Saturday, October 25, 2008

Saturday Supper at the Farm

I recently spent a lovely weekend with Valerie and my sister up at my mother’s farm in upstate New York. The weekend was full of household chores and work on the property though in compensation for the manual labor we ate extremely well. My mother did most of the cooking, which is always a treat, and invited a few friends over for Saturday supper. As I have mentioned in past posts my mother is an unbelievable cook who truly loves to entertain and share her love of food with others. I am blessed to have inherited a rich culinary legacy from both of my parents. My father has passed down his love of food and eating out at the best and most refined restaurants of Europe and the United States. I attribute my critical judgment of food and wine as well as my love of French Haute cuisine to him, a true gourmand and wonderful chef. My mother hails from a much different culinary tradition having grown up in the Midwest. She is a master of classic American cooking with an impressive arsenal of my grandmother’s recipes at her disposal. My mother is also a big fan of Julia Childs, which has imbued her food with a rich sense of elegance and subtlety.

We ate very well throughout the weekend, snacking on the delicious homemade breads, pies, and
cookies that my mother whips up from scratch. The highlights were a butternut squash soup, the porc au prunes, apple pie, and egg salad sandwiches that were to die for. She also made a couple of loaves of bread, I could not believe it when they came out of the oven looking and smelling fantastic! Porc au prunes is a dish that my father made quite often while I was growing up and my mother makes a version that rivals his. It consists of pork tenderloin browned and then braised in the oven with stock, potatoes, prunes, and cippolini onions. It is basically a one-pot meal cooked for an extended period of time in the oven. The end result is tender slabs of pork with prune flavor running throughout and a jus that serves exceptionally well as a sauce. The one dish I contributed to the Saturday supper was a beet tartare using beautiful beets from a local farm stand on the side of Route 28. I have had a couple of vegetable tartares at various restaurants in the City and have been meaning to try my own version using roasted beets. The red of the beets resembles beef and the finished plate looks remarkably like steak tartare. The meal was a big hit and we all ate far too much before sitting down to an episode of Twin Peaks. That David Lynch is a crazy cat. Enjoy and as always, I encourage you to enjoy and share delicious foods and home cooked meals with yourself and others!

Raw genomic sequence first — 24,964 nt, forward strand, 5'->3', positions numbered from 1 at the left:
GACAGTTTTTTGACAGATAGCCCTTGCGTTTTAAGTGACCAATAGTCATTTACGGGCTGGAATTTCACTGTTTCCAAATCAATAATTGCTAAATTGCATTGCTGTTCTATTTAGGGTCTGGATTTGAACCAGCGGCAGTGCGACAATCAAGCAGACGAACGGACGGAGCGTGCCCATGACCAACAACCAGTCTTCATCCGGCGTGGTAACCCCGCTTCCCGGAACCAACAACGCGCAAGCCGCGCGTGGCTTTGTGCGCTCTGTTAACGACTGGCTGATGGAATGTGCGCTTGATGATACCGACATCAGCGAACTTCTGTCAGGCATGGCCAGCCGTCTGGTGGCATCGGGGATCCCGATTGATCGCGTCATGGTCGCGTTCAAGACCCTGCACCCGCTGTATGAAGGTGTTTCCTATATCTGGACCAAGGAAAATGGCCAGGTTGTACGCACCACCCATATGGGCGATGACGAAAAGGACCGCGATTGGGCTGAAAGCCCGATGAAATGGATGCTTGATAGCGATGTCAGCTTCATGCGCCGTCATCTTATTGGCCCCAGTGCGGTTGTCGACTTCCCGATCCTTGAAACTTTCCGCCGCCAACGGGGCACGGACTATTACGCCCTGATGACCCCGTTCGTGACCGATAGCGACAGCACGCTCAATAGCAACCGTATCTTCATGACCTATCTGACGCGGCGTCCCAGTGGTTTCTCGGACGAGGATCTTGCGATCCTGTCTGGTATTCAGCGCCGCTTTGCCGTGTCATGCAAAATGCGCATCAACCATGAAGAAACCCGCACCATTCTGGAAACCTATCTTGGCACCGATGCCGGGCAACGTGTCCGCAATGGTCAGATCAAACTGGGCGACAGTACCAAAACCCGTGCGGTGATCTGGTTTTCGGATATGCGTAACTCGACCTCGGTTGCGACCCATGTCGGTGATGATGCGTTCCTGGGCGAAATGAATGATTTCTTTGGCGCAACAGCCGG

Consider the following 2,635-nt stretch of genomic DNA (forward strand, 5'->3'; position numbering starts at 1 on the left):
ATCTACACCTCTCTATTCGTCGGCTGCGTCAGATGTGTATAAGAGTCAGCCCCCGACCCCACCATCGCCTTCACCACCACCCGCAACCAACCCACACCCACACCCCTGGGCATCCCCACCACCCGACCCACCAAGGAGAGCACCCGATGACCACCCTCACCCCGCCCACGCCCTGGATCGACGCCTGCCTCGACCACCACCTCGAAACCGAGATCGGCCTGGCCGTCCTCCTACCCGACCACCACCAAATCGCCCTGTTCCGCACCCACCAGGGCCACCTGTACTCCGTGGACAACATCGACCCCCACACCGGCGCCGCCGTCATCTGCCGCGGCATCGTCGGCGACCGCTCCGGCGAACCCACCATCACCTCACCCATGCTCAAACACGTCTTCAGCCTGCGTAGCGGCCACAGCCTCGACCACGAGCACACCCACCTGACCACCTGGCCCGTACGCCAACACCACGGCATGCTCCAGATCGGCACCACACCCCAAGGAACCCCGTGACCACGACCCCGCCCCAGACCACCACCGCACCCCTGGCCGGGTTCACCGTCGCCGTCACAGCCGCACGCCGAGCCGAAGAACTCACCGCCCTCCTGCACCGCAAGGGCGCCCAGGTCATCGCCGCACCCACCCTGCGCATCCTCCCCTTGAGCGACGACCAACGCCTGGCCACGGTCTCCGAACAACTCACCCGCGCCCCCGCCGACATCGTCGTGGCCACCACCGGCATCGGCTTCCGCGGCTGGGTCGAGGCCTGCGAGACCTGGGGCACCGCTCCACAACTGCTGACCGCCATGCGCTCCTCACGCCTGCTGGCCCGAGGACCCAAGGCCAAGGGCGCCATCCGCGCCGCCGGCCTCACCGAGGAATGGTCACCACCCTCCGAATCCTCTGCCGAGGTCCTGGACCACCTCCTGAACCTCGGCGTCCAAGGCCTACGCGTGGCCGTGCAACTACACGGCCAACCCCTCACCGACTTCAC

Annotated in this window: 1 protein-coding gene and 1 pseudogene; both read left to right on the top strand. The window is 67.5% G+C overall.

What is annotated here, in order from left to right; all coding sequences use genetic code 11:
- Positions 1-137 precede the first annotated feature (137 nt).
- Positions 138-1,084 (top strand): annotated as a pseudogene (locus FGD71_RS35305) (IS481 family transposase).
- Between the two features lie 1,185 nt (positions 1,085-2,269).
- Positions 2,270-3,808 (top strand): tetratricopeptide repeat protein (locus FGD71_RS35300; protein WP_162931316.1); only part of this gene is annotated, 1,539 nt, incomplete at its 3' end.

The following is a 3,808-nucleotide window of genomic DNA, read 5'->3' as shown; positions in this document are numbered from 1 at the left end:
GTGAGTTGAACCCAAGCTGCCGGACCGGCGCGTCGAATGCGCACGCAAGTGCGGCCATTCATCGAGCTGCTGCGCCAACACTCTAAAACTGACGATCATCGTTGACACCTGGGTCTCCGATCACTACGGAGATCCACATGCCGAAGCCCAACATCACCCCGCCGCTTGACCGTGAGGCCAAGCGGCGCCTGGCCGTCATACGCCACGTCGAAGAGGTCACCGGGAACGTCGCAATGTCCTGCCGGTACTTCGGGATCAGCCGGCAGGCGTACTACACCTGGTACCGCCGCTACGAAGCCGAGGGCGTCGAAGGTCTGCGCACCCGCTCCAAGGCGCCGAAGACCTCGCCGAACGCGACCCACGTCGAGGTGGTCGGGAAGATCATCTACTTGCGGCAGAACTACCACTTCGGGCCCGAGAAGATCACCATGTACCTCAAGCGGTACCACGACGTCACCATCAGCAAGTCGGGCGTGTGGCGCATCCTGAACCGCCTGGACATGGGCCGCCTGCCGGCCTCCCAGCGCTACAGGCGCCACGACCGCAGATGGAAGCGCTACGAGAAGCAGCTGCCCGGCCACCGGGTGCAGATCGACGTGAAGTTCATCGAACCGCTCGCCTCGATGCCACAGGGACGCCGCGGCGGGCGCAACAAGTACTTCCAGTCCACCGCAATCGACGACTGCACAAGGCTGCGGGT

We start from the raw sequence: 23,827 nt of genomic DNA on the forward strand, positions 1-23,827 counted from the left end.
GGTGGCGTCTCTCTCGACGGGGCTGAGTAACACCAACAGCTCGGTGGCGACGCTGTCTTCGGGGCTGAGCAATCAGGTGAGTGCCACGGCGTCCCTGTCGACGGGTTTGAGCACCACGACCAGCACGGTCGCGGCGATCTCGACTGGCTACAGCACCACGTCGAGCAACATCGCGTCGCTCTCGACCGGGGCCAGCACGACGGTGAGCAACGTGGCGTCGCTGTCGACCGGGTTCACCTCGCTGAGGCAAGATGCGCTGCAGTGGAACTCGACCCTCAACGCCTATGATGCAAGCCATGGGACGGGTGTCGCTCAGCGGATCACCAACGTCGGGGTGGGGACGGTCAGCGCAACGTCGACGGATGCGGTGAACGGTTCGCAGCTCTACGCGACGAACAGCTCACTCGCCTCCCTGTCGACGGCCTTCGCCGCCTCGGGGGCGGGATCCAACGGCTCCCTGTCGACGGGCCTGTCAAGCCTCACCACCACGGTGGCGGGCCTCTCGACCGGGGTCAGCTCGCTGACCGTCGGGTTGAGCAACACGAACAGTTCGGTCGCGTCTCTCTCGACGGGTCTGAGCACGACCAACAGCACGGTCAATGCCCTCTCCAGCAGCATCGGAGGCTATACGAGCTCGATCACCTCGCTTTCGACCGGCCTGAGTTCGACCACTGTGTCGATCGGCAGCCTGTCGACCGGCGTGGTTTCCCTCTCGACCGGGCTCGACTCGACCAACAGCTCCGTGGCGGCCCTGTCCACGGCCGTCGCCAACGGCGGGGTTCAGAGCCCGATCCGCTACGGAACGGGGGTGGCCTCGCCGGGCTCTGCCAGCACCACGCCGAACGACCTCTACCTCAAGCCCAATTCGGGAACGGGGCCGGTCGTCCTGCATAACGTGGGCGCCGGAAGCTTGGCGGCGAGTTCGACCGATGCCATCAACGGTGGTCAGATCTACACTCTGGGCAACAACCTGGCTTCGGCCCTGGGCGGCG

Red Beet Tartare with Chevre

4 large red beets

1 package of
micro greens
1 small log of chevre

a handful of chives

1 tablespoon Dijon mustard

1/4 cup olive oil
1 tablespoon white balsamic vinegar

salt and pepper to taste

Clean and wrap beets individually in aluminum foil with salt, pepper, and a splash of olive oil. Roast at 350 for about an hour and a half or until fork tender. Peel and mince or pass through a ricer into a large bowl.
Prepare a basic vinaigrette with the Dijon, olive oil, vinegar, salt, and pepper. Pour half over the beets to marinate and reserve the rest. Place a layer of the beet mixture on the bottom of a ramekin and top with a layer of room temperature chevre, careful not to disrupt the beets. Top with a second layer of beets to completely cover the chevre. Press in with the flat of a spoon to remove all air between the layers and tap out onto a small plate. Toss the micro greens in a bit of the vinaigrette and surround the tartare with small leaves. Top each tartare with chopped chives and drizzle with remaining vinaigrette. Serves 4.

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